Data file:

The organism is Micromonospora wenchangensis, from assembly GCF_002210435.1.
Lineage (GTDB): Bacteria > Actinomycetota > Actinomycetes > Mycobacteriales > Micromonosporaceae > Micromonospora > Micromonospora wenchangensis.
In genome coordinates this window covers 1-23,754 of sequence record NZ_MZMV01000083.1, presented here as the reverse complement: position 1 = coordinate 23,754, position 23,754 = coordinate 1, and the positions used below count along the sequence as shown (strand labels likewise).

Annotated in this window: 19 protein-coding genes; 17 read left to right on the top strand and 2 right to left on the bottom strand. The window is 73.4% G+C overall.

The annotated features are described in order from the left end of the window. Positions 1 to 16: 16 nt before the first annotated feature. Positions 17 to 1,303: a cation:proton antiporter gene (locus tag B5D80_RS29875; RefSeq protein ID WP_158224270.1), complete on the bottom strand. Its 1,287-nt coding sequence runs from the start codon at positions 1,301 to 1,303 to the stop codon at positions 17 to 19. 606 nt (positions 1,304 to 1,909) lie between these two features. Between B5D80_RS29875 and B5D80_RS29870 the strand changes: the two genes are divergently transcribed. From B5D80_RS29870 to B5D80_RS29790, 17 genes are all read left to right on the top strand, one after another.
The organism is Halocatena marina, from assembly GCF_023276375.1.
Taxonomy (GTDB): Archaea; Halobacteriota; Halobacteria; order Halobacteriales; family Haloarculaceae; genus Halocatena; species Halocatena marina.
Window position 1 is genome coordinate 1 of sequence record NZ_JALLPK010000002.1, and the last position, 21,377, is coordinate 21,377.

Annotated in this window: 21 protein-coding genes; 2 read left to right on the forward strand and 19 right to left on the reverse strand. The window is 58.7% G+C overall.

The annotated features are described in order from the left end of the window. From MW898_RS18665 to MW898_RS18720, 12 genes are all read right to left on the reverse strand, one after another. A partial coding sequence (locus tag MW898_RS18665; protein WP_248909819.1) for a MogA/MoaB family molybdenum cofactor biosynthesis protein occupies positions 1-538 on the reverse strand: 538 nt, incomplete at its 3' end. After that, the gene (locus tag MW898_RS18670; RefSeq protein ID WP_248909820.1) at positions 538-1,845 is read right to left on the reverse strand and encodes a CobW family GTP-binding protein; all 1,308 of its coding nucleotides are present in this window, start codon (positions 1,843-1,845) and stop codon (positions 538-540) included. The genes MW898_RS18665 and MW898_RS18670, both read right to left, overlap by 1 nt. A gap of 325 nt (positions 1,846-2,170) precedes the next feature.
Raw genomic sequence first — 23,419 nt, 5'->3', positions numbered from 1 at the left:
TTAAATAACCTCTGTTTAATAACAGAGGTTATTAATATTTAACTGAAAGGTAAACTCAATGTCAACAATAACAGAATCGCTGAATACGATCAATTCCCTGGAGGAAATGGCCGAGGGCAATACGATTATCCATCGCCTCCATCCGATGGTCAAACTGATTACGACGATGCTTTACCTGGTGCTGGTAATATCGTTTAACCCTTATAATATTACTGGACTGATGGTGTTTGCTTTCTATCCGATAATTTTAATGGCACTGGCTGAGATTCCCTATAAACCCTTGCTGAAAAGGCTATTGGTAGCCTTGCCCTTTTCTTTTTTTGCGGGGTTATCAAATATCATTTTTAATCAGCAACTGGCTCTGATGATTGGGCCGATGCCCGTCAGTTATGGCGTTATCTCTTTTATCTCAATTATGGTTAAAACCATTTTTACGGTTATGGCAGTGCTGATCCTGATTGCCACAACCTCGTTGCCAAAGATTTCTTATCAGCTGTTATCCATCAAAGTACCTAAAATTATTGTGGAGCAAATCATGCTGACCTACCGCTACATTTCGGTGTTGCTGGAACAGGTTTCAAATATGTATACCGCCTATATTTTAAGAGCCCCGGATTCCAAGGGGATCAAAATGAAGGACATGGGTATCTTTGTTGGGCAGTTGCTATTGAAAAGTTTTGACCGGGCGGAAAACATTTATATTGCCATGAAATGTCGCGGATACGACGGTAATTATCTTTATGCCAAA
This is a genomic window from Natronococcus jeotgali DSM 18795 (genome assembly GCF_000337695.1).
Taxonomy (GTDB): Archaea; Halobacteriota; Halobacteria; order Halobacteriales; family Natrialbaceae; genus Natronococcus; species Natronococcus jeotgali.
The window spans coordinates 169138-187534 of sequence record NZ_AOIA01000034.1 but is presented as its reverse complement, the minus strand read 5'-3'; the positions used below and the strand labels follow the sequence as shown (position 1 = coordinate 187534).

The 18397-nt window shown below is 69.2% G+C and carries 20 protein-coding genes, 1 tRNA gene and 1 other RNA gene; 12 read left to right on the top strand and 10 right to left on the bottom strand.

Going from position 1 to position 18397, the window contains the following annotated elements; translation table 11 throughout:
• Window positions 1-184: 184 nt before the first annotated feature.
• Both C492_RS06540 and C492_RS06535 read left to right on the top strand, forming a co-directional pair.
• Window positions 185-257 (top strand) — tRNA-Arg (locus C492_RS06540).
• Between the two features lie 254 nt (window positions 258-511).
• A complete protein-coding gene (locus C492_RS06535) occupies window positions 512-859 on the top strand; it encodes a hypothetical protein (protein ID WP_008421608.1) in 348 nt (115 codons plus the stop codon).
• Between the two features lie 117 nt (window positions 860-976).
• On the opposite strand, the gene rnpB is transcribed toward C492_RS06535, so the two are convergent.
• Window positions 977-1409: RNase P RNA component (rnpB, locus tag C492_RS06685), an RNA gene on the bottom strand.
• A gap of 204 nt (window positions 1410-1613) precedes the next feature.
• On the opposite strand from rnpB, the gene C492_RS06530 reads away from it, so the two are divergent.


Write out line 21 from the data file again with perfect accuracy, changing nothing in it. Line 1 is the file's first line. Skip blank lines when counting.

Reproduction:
• Between the two features lie 254 nt (window positions 258-511).